Sun’s Out, Guns Out
Students I saw on campus were washed up at the shore and stressed and hurting. When you’re in a state like that, the set of solutions to a differential equation suddenly isn’t that important anymore. So as the days went on, I sought to further a sense of purpose and community in my life and work.
Sophomore year of college has come and gone; it is now time to stumble into summer plans, despite having taken my last exam of the quarter six days ago. That Monday’s final was for Human Behavioral Biology, and looking back, it would have been like any other exam if not for a surreal element I noticed. See, it’s been nearly four years since I first stumbled upon a Reddit post about Robert Sapolsky’s YouTube playlist, and I’m proud to say that since then, I’ve matriculated to Stanford University, where I just completed his course as his student. Truly a once-in-a-lifetime experience. My one regret about it is that I never spoke with Professor Sapolsky informally to thank him for how much he’s influenced me. Due to family matters, he had to be conservative with his exposure to students, and thus lectures had to be remote.
“This pandemic is old,” he had said on the first day of class as his dog barked faintly in the background (which we jokingly referred to in the chat as a cocker spandrel). “It has been a disaster.”
When I watched a video of him in 2018, I was enraptured by his nimble wit, compassion, and fluent ability to teach for understanding and purpose. More than an hour elapsed and the first lecture in the YouTube series was over. For some reason I had the sensation that he had deeply tapped into preexisting curiosity that spoke to how listless I felt at that time in my life. It was a kind of educational experience that I had been lacking. Without sparing a moment, I purchased a copy of his book Behave, which contains lots of overlapping content with Human Behavioral Biology. I am glad I had the privilege to formally take the class this past spring.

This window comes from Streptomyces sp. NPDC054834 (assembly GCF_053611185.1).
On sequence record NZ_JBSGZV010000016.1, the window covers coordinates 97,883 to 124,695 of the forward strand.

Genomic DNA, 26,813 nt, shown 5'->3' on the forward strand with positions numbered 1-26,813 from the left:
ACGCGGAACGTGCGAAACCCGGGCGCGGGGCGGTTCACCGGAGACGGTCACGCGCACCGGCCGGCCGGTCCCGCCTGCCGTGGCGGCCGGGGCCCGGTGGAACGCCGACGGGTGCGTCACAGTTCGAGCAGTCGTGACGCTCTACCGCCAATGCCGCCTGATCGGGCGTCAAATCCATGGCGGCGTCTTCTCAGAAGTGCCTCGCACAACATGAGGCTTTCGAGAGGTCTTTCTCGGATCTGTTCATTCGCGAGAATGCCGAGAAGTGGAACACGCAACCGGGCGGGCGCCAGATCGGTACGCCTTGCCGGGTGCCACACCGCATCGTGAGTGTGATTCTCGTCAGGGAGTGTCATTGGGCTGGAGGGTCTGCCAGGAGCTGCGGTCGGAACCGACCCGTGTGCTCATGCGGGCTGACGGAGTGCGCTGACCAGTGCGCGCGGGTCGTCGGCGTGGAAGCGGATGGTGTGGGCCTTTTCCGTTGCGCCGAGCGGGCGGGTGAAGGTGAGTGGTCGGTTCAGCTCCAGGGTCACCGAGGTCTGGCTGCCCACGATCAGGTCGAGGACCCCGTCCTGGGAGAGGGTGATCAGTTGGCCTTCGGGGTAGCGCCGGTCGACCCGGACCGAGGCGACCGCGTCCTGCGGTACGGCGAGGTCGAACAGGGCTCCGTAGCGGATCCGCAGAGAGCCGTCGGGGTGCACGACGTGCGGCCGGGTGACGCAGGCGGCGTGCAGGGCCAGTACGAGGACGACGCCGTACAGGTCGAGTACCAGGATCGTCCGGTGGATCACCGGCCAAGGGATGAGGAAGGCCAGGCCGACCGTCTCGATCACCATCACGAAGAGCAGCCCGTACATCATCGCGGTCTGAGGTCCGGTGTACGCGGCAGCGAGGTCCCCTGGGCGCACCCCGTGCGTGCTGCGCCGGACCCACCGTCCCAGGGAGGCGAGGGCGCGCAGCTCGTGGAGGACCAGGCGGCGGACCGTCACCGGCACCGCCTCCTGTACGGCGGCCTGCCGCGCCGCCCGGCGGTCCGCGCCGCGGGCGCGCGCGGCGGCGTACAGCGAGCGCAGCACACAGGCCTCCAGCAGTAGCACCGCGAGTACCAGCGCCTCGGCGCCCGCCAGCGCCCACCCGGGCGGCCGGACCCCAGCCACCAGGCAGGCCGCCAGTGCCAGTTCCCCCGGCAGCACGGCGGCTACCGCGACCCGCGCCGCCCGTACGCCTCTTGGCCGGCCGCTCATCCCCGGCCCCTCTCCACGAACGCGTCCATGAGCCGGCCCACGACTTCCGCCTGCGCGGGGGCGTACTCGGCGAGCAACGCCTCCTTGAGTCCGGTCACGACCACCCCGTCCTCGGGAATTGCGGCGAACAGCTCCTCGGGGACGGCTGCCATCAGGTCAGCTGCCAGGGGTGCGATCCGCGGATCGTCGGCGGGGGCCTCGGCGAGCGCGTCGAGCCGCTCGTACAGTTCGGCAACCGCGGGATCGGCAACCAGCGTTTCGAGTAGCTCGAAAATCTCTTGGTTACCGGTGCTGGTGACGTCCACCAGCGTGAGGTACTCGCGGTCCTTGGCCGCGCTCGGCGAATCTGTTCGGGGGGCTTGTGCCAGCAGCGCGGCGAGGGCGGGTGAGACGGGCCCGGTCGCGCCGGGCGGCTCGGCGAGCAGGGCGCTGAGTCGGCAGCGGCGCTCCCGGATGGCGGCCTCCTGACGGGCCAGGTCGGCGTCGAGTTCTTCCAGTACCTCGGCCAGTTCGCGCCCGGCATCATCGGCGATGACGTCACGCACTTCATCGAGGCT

The workload was more laid back than the rest of my spring coursework, but somehow I learned so much more than I did in nearly any other course I’ve taken in college. It almost sounds too good to be true, as if Sapolsky were concocting some kind of pedagogical sorcery, but I’m reminded that while intense suffering can be an element of growth, it isn’t always. Sometimes learning can be a joyous activity. Schools have a way of enforcing artificial pressures that take can away all the fun, in my opinion, chipping away day after day until all but drudgery remains. I don’t believe that any educator seeks to do this to their students, but it’s easy to fall prey to this pattern that is so antithetical to education and development. The artificial pressures never seem to remain at bay for long, and after so many years of enduring drudgery like this, it’s people like Professor Sapolsky who keep me going.
He knew that the webinar format was less than ideal, stating that the pandemic has been “a disaster for everyone and it has been a particular disaster for people in your age group, for all sorts of reasons, including screwing up all sorts of aspects of what is most important and best about college for you.” It’s true, yet he made the best of the situation, and for that I am grateful.
At times I fear that the ripple effects are as uncontrollable as they are longstanding, especially when my age group could use a morale boost, not more doom. For example, I heard a few times spring quarter being described as merely a “transient phase.” Students I saw on campus were washed up at the shore and stressed and hurting. When you’re in a state like that, the set of solutions to a differential equation suddenly isn’t that important anymore. Nervous laughter was common at breakfast in the dining halls, too, particularly during the first week of spring. I was no exception. Every time someone asked how it was going, I would giddily retort, “Nothing disastrous so far.”